Over the course of your career, you might experience some employment gaps which can have an effect on your resume. There are many reasons for such gaps, including relocation, family issues, an illness, or going back to college. Whichever the case, it’s important to address employment gaps as you start applying for jobs and interviewing. Here’s how to deal with an employment gap in your resume.
Omit Outdated Resume Gaps
After some time, you’ll gain a certain amount of experience in your field, which might cause your resume to become too long. This can be an advantage if you had an experience gap somewhere along the line. This particular tactic works best for those who have several years of experience in which they changed jobs multiple times or had some early work experience that doesn’t necessarily relate to their career.
Let’s say your first job was ten years ago, and you worked as a retail store associate at a popular chain. Then, you stopped working for a year to finish college and shortly thereafter landed your first job in the field of your choice, going on to change jobs three more times in the subsequent years. In this scenario you can ignore the retail store associate experience along with the long gap, and start with the very first job you got out of college.
Use a Different Resume Format
Another way to deal with having a gap in your resume is to cleverly select a resume format that allows you to sidestep the gap altogether. In order to do this, choose a format that focuses on your skills and achievements, rather than your chronological work experience. The functional resume format is a great choice for those who have less work experience or who want to avoid an experience gap. For more information on resume formats, check out our previous blog on the subject.
Always remember that honesty is the best policy. If you decide to go this route, it’s still possible for an interviewer or hiring manager to detect an experience gap, and if they ask about it, don’t lie to them or mislead them. When using this tactic, it’s more about shifting emphasis away from the gap and onto your skills and achievements, not outright excluding it.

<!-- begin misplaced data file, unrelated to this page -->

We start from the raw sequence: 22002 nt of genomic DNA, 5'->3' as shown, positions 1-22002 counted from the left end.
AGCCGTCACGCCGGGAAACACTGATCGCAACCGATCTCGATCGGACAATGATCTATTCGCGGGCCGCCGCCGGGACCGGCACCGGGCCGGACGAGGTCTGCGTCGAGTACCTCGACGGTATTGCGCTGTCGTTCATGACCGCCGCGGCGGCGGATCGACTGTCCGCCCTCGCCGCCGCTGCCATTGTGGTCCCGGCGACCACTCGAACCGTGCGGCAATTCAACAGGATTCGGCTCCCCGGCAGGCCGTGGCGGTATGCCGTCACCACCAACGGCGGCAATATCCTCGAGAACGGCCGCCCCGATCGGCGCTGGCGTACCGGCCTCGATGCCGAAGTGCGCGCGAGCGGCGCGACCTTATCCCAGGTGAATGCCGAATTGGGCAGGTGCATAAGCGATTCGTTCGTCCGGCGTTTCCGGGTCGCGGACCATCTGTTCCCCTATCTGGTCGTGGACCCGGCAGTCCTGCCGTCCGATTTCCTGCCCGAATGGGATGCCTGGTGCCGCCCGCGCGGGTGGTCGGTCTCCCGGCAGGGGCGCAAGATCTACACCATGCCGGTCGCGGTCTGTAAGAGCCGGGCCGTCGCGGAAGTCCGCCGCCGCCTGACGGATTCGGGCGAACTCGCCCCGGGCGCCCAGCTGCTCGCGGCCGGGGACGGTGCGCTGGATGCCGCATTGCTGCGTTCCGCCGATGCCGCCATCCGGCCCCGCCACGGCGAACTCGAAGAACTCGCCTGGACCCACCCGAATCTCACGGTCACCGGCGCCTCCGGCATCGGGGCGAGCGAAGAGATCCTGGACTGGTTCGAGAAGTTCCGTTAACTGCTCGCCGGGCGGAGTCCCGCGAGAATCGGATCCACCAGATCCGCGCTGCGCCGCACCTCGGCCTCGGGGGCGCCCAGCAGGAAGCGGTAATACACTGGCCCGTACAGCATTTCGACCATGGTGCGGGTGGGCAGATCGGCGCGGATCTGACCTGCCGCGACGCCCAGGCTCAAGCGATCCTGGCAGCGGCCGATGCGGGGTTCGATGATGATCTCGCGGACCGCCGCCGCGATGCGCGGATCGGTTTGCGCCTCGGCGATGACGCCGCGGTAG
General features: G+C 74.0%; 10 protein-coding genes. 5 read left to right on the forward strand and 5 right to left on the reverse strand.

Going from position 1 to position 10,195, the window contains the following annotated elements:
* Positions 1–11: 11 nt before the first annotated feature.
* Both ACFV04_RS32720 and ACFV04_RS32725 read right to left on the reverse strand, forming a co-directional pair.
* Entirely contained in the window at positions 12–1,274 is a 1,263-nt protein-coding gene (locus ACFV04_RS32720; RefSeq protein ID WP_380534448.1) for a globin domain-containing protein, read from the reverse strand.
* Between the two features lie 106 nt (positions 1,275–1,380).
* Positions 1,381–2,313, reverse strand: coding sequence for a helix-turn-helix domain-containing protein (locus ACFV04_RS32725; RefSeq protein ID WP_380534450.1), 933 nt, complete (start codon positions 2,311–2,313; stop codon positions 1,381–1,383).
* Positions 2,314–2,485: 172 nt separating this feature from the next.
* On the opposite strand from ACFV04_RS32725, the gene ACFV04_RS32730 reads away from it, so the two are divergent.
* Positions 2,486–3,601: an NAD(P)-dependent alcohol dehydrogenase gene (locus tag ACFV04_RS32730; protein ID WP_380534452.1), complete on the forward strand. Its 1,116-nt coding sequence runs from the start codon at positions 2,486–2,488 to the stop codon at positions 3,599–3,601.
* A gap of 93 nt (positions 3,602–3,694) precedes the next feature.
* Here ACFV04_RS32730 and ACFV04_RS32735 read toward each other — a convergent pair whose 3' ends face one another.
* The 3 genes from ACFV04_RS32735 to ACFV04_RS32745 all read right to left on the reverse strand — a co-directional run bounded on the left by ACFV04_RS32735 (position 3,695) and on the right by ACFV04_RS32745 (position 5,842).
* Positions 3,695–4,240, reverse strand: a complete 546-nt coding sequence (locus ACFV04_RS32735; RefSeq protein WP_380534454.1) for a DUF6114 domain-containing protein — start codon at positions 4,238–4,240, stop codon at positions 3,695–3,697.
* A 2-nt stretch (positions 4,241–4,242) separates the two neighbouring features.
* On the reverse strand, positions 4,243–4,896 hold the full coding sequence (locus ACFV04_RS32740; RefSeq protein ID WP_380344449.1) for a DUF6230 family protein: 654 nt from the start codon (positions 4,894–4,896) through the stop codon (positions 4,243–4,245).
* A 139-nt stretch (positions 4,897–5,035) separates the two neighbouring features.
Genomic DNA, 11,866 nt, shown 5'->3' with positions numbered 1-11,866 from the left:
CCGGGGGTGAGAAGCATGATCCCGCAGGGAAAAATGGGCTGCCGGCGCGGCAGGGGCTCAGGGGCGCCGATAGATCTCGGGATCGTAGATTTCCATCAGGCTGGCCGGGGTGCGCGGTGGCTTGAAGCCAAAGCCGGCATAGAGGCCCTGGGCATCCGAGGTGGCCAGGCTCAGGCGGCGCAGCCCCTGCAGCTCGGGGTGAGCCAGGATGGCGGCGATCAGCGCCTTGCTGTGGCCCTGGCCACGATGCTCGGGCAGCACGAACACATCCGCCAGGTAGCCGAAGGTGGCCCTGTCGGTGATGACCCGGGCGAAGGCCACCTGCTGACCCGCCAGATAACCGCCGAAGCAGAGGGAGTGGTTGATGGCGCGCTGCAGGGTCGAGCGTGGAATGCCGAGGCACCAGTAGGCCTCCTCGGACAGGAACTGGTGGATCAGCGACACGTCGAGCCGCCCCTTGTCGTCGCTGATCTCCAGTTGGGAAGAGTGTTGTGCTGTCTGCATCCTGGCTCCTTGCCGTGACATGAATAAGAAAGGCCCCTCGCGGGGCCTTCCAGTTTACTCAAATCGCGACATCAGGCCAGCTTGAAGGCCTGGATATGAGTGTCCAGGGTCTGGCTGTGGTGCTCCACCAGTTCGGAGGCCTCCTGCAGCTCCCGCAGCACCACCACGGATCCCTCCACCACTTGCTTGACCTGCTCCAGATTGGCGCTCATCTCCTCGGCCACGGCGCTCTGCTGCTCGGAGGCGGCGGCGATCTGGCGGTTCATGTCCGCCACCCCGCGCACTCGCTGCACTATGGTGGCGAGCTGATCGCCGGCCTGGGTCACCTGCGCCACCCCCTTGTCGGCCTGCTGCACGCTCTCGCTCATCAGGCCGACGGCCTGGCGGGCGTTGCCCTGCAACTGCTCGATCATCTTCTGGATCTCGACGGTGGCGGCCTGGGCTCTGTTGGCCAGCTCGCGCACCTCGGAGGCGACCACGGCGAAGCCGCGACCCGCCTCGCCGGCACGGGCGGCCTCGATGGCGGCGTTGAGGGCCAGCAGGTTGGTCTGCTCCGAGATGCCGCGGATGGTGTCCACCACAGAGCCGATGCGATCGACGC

If you ever find yourself in between jobs, do your best to stay busy—a resume gap can be used to your advantage if you’re smart about it. For example, let’s say you left your previous employer before you found a new job, and you’re taking your time with planning your next move. During this interim period, you could attend networking events, take online classes relevant to your field, or work on a personal project such as a blog or website.
Now that you’ve got all those extra activities under your belt, it’s time to put them to use. You can notate this time period on your resume just as you would include work experience. Include the dates, and add any relevant events you attended, or whether you took any classes while you were looking for your next job. This will show potential employers that despite the gap in your resume, you remained motivated to learn and improve.
Write a Cover Letter
Cover letters are great for providing potential employers with additional information about your education, work experience, motivations, and personality—but wait, that’s not all! Your cover letter also gives you the chance to explain a resume gap with more detail. The best place to include information about an experience gap on your cover letter is within the body paragraph.
There are lots of reasons for having an experience gap, so whether it was because you were traveling abroad, tending to a family member with an illness, or recovering from a surgical procedure, you’ll have to provide a certain amount of detail. In other words, don’t say “I traveled for six months between [date] and [date],” say “From [date] to [date], I achieved my goal of backpacking through Europe.” This will show the hiring manager that there was a reason for such a gap, and that you’re goal-oriented.
First and foremost, you should always conduct practice interviews. We talk about this a lot, and for good reason. Practice interviews will help you get comfortable talking about your education, work experience, and skills. Similarly, practice interviews will make you a pro at explaining a gap in your resume. When you’re ready to start interviewing, find a willing practice partner and get to it!
While addressing a resume gap on an interview, always make sure you speak of previous employers in a positive way. It’s never a good idea to make negative comments about your last job or boss, and if you do, there’s a high probability that you won’t get a call back. It’s also worth mentioning that if you can explain a resume gap with confidence, it will go a long way during an interview. Remember, be positive, smile, and sit up straight—you will exude confidence.
Having an employment gap in your resume isn’t the end of the world. In fact, it might even be an advantage to you if you’ve used the time spent during an employment gap wisely. It’s always important to be up front and honest with any potential employers, so make sure you address any gaps during the application and interview process. With a little creative thinking, you could greatly reduce any potential negative effects an employment gap might have.
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